Dr. Bill Moller's investment portfolio has averagedover 12.94% per year for the past 2years, but last week he marched into hisfinancial planner's office upset because he felt hecould never retire. "I'm guessing I have 5 years ofprofessional shelf life left, only I can't retire withthose returns,"Dr. Moller declared.
Dr. Moller is a cardiologist who would neverapproach a surgery without quantifying the risks,comparing procedures, and having a tactical plan.Yet when it comes to investing, he listens to advicethe same way he listens to nightly news. Toutinghighly advertised investment performance is what Icall "noise."Noise is anything that obscures orreduces the clarity of a process, made up of irrelevantor meaningless data. Unfortunately, the vast majorityof individuals who are looking for fast-fix strategiesgive credence to noise without even knowing it.
Noise is really akin to investment talk radio: It getsconsumers excited and confused. Not surprisingly,when emotions become part of the mix, doctors areespecially prone to making poor investment decisions.In Dr. Moller's case, a stockbroker showed himan investment that provided a 50% return last year.What Dr. Moller didn't see in the recommendedinvestment is an unallocated single position that alsopaid the broker an extra incentive, because it is oneof the brokerage firm's proprietary products. Dr.Moller's well-allocated and conservative 12.94%yearly average actually had a higher compound rateof return than the stockbroker's noise investment.The doctor's portfolio was a conservative strategythat had a compound average of 12.94% in each ofthe 2 consecutive years, so his average annual returnwas, indeed, "only"12.94%.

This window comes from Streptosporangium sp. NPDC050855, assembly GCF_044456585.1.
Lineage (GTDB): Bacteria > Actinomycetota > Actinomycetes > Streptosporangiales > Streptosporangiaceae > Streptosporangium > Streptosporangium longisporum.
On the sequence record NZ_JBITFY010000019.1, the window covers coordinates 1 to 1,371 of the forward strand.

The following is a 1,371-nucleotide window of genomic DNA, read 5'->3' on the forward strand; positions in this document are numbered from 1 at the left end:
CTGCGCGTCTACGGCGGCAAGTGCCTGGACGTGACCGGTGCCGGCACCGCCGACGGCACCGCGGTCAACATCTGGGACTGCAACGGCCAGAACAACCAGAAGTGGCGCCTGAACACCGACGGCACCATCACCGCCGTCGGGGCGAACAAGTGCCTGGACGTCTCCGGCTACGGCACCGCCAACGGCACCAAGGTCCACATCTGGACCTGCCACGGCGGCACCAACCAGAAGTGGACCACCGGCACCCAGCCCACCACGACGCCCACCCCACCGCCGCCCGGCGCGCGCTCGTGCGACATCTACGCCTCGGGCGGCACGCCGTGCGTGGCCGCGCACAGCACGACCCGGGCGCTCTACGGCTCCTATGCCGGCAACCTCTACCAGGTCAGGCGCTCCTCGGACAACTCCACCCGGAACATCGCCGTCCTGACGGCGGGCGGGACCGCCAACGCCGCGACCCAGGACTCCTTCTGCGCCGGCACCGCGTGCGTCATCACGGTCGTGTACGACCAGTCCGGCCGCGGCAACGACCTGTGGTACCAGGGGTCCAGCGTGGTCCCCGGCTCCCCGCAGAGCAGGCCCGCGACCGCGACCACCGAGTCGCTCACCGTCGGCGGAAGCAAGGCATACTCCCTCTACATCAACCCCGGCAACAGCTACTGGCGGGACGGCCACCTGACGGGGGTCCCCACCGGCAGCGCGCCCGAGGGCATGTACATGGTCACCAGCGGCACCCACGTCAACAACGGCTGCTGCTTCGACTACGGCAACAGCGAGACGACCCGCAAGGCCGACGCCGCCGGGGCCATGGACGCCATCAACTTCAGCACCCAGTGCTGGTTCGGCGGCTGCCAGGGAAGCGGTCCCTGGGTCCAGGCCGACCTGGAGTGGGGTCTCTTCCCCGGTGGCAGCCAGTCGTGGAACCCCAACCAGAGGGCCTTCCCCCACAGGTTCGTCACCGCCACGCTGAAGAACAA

Silence Is Golden
What the broker didn't show was an apples-to-applescomparison of the two choices. If the brokerdid, Dr. Moller would have discovered the noiseinvestment was down 50% 2 years ago, then camecharging back with an impressive 100% return. Whatthat means is if Dr. Moller had invested $100,000 inthe noise investment in 2004, it would have ended upbeing worth $50,000. When it doubled in 2005, Dr.Moller would have been right back where he startedwith $100,000. Meanwhile, his conservative strategyactually made him a real return. At the end of the same2-year period, Dr. Moller's balance was $125,880, asopposed to the $100,000 he would have ended upwith if he had been in the more volatile investment. Itjust goes to show that when it comes to sound investing,most of the time it's better to stay silent and keepsteady instead of making a lot of noise.
Jim Lunney is a certified financial and estate planner located in
Littleton, Colo. He welcomes questions or comments at 800-800-
6364, firstname.lastname@example.org, or visit www.lpl.com/james.lunney.
Securities offered through Linsco/Private Ledger member SIPC.
The name of the person mentioned in the above example has been changed.